As I’ve mentioned in past posts, I spend many of my days talking with expecting mothers. (Because after all, there’s a lot of free time to chat while you’re taking an average of 90-100+ pictures of their fetus.) I love asking them questions. It’s probably the most rewarding part of my job, learning about how patients got to the point they at in their lives, and where they hope their current situations will lead. I enjoy hearing what people find meaningful in their own lives, and where they discover beauty that I might have otherwise left unseen. Asking them about names, and more importantly, how they chose those names, is an endless amusement for me. I encourage most parents to write the story of choosing a name down and placing it in a baby book for their child to be. It’s often the seemingly meaningless name that caught your fancy that serves to become a overwhelmingly significant force in your perception of this little person to be. Certainly, with my own children, the only names Ryan and I could agree on would rather become something that I can only construe as being destined.
I knew very early in my first pregnancy that Jake was going to be a boy. (That’s the perks of being a sonographer, I suppose.) Ryan and I immediately went to war trying to pick out names. As you can probably tell from my posts, I am excruciatingly sentimental, and so a meaningful name was an absolute most important part of a baby to me. Off the bat, I wanted to name our son Douglas Wayne, as my father is Wayne Douglas, and his father is Douglas Wayne. Of course, by all rights my son should’ve been Wayne Douglas, as I should’ve been Douglas Wayne, but alas, I am not a boy. So, my father’s naming tradition could not follow on. It only seemed right that I should rectify my mistakingly having been born a girl. Ryan could not have disagreed more.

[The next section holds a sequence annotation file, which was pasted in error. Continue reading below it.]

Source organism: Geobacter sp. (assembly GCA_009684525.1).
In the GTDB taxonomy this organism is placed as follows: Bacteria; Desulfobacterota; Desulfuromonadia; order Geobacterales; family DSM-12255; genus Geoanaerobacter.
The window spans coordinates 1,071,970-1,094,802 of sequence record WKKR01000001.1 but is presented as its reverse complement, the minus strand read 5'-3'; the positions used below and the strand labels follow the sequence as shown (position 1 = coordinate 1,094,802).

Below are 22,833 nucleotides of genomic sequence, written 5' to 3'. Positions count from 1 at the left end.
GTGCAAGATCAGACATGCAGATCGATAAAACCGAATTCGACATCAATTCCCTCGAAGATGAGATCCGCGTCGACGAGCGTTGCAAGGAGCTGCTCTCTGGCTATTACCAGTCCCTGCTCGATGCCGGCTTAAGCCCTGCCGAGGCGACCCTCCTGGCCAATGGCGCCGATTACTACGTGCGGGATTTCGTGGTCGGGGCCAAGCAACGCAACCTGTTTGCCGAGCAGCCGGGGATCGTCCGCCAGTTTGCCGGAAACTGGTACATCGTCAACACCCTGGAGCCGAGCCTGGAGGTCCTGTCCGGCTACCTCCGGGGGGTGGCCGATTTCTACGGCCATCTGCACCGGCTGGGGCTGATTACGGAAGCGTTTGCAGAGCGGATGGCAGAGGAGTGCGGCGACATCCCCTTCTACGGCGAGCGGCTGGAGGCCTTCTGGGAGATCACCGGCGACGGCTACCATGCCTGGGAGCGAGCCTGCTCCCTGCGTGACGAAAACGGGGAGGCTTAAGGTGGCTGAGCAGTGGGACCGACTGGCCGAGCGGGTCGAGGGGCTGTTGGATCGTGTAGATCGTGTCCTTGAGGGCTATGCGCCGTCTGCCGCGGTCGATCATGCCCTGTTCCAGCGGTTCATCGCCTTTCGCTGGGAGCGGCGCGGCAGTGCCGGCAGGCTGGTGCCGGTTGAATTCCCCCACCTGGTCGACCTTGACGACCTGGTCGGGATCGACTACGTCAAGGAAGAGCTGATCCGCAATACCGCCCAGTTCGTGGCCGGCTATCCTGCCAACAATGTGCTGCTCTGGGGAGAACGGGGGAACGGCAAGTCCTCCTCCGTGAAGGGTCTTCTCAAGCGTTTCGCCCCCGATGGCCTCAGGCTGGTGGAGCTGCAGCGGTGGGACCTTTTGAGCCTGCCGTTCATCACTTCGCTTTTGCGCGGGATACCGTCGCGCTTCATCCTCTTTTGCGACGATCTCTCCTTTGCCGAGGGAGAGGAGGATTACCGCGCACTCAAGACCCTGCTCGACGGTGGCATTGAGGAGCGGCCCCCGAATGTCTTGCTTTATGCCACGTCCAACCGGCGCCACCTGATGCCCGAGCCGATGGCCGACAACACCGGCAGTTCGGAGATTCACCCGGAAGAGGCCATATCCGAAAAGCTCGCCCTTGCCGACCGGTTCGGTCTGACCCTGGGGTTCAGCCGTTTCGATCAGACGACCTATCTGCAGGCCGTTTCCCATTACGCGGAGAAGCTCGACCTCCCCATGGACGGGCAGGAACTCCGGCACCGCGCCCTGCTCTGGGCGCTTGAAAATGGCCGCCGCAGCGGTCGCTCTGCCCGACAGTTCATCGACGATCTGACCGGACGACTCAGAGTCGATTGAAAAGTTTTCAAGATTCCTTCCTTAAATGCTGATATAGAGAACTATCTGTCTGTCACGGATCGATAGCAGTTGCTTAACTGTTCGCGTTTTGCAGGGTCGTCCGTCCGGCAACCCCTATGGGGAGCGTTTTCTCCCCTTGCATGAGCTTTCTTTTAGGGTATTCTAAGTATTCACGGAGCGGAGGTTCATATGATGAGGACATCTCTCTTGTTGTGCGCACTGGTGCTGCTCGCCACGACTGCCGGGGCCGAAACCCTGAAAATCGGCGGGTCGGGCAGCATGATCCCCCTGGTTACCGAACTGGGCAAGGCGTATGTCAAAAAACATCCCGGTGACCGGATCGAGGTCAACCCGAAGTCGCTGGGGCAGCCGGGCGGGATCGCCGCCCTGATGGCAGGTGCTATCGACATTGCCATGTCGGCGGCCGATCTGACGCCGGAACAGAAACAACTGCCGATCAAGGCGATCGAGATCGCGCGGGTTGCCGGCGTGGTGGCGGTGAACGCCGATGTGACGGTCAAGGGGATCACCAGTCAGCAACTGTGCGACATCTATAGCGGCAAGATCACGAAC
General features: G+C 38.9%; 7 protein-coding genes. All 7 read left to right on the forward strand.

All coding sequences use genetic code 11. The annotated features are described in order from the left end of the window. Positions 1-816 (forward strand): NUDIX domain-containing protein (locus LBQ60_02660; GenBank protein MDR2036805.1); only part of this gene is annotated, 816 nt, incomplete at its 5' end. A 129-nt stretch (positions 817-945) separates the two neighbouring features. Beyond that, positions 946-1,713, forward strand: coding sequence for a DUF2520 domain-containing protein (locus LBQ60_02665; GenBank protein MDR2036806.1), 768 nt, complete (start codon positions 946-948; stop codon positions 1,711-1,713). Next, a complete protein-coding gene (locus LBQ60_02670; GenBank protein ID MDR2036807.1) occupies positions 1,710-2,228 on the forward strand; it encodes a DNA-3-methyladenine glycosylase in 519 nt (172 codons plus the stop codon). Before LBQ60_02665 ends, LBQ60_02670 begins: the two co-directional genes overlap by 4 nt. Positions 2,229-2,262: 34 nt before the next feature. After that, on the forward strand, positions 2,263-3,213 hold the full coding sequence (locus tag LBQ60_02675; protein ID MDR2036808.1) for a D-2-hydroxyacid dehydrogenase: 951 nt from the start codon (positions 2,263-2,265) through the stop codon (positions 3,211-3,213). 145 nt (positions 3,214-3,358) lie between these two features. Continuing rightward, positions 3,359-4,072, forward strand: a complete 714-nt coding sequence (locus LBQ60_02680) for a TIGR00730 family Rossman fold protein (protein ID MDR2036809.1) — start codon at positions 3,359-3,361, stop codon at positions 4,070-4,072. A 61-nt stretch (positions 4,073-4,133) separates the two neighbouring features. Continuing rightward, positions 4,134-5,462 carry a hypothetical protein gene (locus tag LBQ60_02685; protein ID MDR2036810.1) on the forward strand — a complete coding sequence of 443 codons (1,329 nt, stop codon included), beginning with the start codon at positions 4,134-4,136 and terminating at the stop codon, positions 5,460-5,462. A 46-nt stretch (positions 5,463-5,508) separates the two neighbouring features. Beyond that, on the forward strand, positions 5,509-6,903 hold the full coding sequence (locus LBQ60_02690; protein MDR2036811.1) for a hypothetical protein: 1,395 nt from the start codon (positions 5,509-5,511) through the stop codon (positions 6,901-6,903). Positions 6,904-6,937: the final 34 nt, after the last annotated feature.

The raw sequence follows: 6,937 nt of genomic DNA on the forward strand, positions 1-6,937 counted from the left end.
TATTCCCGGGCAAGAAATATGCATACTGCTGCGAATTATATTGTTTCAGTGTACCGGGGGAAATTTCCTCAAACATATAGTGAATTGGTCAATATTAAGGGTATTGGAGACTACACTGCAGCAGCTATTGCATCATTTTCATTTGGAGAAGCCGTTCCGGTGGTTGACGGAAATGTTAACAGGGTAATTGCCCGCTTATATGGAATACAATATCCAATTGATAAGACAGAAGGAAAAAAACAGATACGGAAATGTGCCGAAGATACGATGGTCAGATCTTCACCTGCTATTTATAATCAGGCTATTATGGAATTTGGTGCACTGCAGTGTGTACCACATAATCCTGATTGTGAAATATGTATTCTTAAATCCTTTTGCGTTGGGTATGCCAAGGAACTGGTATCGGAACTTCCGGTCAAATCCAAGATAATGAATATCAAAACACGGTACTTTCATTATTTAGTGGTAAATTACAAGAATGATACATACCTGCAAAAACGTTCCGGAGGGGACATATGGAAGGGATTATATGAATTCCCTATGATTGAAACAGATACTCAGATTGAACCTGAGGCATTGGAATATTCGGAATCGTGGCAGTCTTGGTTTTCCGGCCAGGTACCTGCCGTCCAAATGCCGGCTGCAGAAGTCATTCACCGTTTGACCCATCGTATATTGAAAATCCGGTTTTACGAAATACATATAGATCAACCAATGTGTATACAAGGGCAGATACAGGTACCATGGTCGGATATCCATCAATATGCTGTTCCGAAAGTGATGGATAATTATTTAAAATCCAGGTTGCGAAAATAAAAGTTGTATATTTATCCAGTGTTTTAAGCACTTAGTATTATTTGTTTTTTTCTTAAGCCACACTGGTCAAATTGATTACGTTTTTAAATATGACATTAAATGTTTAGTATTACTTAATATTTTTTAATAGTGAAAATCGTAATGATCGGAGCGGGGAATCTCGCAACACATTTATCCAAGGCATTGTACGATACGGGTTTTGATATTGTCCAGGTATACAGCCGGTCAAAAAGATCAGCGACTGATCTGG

My husband, Ryan EDWARD, born of Tim Edward, thought that our son should have Edward as a middle name also. I simply could not wrap my thoughts around this name. It sounded foreign (not in the ‘anti-American, but rather in the ‘not my familiar family’ kind of way) and it simply did not flow with either Wayne or Douglas in my opinion. And, being the stubborn only child that I am, I was not going to perpetuate one family tradition if that meant snubbing another. We decided that neither of us would honor our family naming patterns.
It occurred to me for a while that I might let fate decide. We carefully read names from our baby books and waited for our fetus to kick, signaling that he liked the name we had just spoke. Unfortunately, our fetus had a liking for middle eastern names with more vowels than I was comfortable even attempting to pronounce carefully. This technique was not working well.
So next, I set to work trying to make a name of our two names. I happen to have an uncle, (Calvin) who married a wonderful woman (Kari) and had twin daughters (Calsi and Karissa). I often thought of how clever it was that CALsi got to bear part of CALvin with her, as KARIssa did with KARI. I knew that I wanted our child to have a meaningful name of that magnitude. But, after much thought, the only thing I could come up with was “Rymin”, which breaks one of my basic naming rules. (No name my child is given should rhyme with a female body part, ever, per a great Seinfeld episode.) Additionally, Ryan would never go for a name that sounded like a ghetto rapper name. And as for switching our names… Minan didn’t really have a ring to it either. (We did, however, resurrect Rymin for our Guitar Hero band name, and it works fine for that. So, it wasn’t a total loss.)